But Seattle competitor Redfin and other iBuyers have managed to cope amid this bonkers real estate market (at least thus far). Zillow’s mistake, it appears, was ramping up its home-flipping operation at just the wrong time (and, perhaps, not being forthcoming enough about its struggles).
Zillow started Offers in 2018 with the intent of turning a “search-and-find company” into one that helps customers buy or sell homes, Barton reminded shareholders during the call. While its ballyhooed property Zestimates have been inaccurate at times, the company was confident that its use of historical data and simulations could predict the prices of homes three to six months in the future. Zillow would submit all-cash bids on houses, fix them up, and then resell them for profit.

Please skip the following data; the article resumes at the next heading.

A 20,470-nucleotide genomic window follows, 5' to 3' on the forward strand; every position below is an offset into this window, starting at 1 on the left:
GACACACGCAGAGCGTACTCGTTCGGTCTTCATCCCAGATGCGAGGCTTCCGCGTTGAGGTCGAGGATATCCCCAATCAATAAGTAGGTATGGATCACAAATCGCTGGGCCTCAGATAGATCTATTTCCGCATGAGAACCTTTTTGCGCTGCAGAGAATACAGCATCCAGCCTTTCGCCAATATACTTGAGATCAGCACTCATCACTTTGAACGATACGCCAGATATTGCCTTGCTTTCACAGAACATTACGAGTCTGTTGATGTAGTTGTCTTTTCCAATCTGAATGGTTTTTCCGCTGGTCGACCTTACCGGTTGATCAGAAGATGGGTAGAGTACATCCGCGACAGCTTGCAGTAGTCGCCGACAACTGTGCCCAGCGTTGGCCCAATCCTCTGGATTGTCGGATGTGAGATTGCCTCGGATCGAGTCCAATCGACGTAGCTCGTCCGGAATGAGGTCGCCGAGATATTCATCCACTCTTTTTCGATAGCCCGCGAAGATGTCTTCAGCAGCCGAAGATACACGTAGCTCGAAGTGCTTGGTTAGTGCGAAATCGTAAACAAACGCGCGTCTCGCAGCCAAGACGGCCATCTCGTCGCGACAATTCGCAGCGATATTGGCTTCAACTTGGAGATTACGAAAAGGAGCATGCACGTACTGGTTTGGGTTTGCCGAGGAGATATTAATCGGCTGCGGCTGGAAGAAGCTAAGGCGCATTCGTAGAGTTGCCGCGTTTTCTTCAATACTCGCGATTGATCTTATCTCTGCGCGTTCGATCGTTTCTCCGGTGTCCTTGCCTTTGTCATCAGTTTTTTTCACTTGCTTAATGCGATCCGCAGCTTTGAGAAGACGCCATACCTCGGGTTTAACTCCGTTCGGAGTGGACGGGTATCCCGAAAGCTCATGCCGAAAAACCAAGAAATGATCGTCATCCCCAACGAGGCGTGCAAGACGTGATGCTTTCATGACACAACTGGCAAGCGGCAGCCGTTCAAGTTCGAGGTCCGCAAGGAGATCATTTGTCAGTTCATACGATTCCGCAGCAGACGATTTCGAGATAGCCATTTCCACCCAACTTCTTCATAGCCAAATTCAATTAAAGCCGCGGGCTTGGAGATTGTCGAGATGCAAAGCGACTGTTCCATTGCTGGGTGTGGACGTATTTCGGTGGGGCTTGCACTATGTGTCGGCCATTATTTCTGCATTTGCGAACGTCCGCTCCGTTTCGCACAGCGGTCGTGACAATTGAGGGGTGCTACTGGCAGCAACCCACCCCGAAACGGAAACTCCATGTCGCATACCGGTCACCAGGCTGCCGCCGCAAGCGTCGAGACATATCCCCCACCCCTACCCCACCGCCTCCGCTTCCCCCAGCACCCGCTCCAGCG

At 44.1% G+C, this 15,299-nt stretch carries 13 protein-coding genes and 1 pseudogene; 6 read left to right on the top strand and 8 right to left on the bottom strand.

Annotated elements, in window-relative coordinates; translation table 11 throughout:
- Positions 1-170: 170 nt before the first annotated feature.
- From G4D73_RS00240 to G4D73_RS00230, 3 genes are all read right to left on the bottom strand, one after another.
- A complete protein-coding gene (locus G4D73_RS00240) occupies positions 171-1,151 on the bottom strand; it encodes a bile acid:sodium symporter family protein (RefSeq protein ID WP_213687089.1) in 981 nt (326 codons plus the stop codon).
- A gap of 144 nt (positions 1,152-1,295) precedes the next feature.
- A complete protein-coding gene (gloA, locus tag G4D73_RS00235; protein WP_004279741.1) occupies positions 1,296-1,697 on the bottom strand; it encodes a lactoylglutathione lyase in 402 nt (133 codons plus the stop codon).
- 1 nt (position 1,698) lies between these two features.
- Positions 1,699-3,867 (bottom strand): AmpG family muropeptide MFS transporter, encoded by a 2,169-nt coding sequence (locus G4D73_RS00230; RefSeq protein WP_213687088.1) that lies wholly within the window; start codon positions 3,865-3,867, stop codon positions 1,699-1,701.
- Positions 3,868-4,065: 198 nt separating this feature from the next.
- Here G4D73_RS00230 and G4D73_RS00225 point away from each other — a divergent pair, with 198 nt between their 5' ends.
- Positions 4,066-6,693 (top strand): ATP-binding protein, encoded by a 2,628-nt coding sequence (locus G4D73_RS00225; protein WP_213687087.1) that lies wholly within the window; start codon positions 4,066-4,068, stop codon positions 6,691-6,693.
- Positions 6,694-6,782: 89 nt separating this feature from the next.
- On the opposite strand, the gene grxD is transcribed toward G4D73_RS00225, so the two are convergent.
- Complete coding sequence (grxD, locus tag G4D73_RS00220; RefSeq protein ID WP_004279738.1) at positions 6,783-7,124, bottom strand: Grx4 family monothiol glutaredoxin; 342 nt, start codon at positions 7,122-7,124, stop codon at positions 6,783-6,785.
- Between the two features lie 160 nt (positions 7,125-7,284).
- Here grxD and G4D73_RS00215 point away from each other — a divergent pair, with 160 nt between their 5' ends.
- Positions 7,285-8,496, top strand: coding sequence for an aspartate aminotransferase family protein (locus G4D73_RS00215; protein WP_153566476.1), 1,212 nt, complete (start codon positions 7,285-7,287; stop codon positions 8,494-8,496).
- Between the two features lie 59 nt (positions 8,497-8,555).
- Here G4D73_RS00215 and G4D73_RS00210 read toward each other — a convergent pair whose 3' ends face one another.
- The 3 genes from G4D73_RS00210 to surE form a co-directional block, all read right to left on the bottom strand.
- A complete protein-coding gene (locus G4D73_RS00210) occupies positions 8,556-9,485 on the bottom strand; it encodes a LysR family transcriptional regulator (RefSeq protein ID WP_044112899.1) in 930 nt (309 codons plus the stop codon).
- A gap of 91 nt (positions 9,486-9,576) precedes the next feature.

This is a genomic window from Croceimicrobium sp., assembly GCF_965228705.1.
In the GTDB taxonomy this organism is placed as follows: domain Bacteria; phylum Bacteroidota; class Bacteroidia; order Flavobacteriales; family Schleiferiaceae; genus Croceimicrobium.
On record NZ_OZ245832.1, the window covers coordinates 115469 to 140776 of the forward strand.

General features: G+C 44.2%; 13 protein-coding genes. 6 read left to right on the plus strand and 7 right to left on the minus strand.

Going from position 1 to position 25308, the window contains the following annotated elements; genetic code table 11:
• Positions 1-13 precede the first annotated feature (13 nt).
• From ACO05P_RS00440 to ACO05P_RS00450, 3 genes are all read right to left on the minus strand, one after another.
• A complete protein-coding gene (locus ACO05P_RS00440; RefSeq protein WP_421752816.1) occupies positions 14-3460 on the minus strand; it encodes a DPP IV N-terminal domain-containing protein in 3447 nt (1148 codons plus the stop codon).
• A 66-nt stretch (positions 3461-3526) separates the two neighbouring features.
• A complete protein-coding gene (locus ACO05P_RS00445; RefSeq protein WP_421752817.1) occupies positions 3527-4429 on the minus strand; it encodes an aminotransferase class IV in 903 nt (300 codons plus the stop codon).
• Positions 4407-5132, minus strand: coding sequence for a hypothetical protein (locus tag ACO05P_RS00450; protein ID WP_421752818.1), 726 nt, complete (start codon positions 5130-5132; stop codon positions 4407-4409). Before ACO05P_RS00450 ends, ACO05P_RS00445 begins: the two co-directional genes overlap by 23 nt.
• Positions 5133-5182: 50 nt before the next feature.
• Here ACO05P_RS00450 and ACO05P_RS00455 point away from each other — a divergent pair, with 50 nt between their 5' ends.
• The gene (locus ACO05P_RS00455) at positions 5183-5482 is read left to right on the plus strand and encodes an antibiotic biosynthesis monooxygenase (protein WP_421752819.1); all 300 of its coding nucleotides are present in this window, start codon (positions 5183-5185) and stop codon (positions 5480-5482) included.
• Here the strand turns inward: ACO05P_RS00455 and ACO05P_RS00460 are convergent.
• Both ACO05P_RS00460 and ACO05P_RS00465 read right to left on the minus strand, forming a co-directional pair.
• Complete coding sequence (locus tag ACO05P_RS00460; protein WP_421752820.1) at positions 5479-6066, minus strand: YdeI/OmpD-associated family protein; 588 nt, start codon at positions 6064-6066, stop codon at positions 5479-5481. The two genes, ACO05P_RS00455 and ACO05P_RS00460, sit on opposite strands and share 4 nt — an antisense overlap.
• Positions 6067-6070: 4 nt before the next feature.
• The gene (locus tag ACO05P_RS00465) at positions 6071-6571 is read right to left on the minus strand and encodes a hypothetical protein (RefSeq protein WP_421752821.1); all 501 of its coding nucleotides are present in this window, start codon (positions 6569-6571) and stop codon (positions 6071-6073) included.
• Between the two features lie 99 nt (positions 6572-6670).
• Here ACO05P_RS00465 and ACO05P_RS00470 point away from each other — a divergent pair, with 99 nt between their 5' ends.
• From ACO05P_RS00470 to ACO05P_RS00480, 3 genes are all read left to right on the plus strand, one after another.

A “black swan” event—the pandemic—partially foiled the algorithm, which weighed historical factors such as square footage and location but couldn’t anticipate the sudden value of, say, a home office. Still, the venture was actually more profitable than expected as of the spring, The Wall Street Journal reported. The problem: Zillow wasn’t buying enough homes to keep up with fellow iBuyer Opendoor.
So the company upped the ante. In the third quarter of 2021, Zillow bought 9,680 homes, compared to 3,805 in the second quarter. But the market cooled off a bit during the summer, and labor shortages and supply chain hang-ups stunted renovations. As a result, Zillow sold just 3,032 properties during Q3, losing nearly $81,000 per acquisition. “Our observed error rate has been far more volatile than we ever expected possible,” Barton said, “and makes us look far more like leveraged housing traders than the market makers we set out to be.” Translation: We messed up.